The Third Lausanne Congress on World Evangelization is under way. Gathering around small tables with the theme of "Whole Gospel, Whole Church, Whole World," and the mandate of the ministry of reconciliation (2 Cor. 5:18-20), the Congress opened with the largest, most diverse gathering of global evangelicals ever. Over 4000 delegates representing 197 countries convened at the Cape Town International Convention Center just months after the successful World Cup games. The event is posed to be a week of listening to what God is doing in our world, and what God is doing amongst one another.
The first Lausanne Congress of 1974 (in Lausanne, Switzerland) was convened by a largely Western, white group of evangelicals coming out to engage a world caught up in the Cold War. The second gathering of 1989 (in Manila, Philippines) underscored what was missing at the first -- namely the expansive growth of the church in the global south amidst serious matters of poverty and oppression. I would say that the Lausanne movement has always wrestled with a sense of balance between the gospel of "word" and "deed". We might call it evangelism and justice, or proclamation and social action. Already, this week's gathering in Cape Town is clear: The good news of Jesus Christ is a holistic story of life amidst the world and its powers of death. Our scriptural charge tonight was not only the great commission but also the great commandment and Micah's challenge to "act justly, to love mercy, and to walk humbly with God."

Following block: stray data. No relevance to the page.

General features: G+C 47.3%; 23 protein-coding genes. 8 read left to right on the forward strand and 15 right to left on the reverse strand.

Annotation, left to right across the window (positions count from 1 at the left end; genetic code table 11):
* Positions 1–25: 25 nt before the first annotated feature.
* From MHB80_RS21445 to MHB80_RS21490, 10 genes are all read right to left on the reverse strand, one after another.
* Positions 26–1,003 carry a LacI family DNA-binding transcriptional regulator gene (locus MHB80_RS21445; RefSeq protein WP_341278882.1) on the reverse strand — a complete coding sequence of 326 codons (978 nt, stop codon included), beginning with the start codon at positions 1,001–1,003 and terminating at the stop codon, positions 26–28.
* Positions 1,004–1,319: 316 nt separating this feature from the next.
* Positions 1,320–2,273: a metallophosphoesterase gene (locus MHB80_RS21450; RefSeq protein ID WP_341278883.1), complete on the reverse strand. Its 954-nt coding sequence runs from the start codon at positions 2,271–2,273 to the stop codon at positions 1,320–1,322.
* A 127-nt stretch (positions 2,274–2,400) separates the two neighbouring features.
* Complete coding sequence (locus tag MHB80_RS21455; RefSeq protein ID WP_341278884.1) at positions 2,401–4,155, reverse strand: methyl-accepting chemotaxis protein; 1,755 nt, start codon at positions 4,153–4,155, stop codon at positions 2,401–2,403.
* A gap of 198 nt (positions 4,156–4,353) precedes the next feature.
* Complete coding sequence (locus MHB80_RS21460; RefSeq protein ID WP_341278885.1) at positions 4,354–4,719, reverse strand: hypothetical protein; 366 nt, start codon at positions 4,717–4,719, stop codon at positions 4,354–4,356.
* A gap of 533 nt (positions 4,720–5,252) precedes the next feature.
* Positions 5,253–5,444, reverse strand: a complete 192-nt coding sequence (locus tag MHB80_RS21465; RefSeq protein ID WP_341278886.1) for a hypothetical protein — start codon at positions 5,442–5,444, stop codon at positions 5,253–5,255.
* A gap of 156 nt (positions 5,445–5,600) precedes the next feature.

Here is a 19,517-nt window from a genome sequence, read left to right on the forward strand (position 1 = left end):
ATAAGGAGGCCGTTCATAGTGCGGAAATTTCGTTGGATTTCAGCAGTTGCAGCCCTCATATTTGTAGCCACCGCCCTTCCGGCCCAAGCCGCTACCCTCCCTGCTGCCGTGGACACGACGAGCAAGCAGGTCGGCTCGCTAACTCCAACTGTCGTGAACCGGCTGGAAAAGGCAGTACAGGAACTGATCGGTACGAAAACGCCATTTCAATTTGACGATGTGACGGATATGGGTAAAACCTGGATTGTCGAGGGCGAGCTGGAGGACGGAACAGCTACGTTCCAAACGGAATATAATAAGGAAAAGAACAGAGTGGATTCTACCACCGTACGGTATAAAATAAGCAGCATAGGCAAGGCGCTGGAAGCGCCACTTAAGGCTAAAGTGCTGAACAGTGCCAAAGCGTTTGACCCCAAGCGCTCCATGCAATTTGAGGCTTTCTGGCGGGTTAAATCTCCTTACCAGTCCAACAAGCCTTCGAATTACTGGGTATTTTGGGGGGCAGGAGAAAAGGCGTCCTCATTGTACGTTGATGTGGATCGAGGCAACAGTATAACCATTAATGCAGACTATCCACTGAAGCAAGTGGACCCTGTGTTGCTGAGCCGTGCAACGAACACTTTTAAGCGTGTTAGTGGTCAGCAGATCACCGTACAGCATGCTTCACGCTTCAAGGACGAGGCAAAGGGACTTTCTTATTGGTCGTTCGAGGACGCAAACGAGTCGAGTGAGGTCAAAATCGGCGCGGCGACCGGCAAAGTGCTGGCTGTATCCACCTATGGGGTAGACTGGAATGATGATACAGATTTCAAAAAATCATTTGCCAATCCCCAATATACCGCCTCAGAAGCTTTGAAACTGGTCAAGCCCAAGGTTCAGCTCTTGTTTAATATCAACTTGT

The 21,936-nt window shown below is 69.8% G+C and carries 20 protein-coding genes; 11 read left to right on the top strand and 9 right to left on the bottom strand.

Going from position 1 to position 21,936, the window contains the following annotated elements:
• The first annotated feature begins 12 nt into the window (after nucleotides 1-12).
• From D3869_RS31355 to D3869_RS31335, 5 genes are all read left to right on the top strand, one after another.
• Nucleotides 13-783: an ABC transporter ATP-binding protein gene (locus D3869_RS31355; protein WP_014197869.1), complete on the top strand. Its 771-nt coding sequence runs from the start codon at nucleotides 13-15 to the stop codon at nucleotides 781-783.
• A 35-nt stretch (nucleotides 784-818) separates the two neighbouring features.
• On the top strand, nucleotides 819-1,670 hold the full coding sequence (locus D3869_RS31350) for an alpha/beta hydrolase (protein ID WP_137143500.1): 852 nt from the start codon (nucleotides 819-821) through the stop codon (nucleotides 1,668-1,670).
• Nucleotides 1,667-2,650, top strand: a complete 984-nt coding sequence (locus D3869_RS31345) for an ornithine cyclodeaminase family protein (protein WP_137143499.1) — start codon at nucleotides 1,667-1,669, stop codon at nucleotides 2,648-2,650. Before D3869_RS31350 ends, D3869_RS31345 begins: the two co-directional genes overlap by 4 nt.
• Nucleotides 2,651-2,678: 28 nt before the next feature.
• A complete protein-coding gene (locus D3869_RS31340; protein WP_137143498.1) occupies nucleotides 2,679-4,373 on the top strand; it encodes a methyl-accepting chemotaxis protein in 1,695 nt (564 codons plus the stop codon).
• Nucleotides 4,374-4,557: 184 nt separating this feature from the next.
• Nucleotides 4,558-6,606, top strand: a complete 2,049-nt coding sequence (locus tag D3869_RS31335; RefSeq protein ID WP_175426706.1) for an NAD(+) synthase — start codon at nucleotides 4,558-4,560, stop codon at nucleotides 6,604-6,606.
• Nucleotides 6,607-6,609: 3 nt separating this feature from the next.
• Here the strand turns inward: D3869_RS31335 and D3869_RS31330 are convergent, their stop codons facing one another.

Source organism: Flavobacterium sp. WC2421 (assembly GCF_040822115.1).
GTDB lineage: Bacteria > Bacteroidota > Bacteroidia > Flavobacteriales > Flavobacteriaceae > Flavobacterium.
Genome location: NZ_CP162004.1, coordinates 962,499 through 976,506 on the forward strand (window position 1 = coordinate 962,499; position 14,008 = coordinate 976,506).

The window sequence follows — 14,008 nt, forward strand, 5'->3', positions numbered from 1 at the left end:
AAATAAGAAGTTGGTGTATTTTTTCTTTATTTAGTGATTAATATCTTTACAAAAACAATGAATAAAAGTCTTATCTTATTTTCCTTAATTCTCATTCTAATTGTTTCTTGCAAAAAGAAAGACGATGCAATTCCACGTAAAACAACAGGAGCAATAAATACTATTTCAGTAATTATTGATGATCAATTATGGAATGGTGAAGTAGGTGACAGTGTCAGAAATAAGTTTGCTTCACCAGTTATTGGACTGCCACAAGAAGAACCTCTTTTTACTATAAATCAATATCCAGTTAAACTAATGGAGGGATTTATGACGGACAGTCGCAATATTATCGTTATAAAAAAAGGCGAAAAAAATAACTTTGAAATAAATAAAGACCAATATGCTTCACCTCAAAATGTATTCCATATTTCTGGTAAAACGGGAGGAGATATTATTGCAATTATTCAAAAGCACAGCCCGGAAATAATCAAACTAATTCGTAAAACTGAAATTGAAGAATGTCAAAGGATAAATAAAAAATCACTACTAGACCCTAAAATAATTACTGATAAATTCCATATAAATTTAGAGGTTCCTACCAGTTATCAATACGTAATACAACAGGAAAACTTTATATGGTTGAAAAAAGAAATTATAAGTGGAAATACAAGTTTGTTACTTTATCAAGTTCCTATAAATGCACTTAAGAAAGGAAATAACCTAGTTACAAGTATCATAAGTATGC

What is palpable, though, is who is not here. NPR and The New York Times reported that Chinese delegates were being held at the Beijing airport. With one of the fastest growing church movements, largely underground, the Chinese delegation is sorely missed. And their absence underscores the political realities that still exist in our day. Also not present in person are Lausanne's founders and architects, Billy Graham and John Stott. It is clearly a time of transition in global leadership. It is time for a new generation to emerge.
And how will they lead? Uganda's Archbishop Henry Orombi was a towering presence from the stage tonight as he led us in the Lord's Prayer, in our own tongues -- a beautiful, audible witness to God's richness in diversity. Beyond the prayer, though, it remains to be seen how Orombi and others will lead. We shall see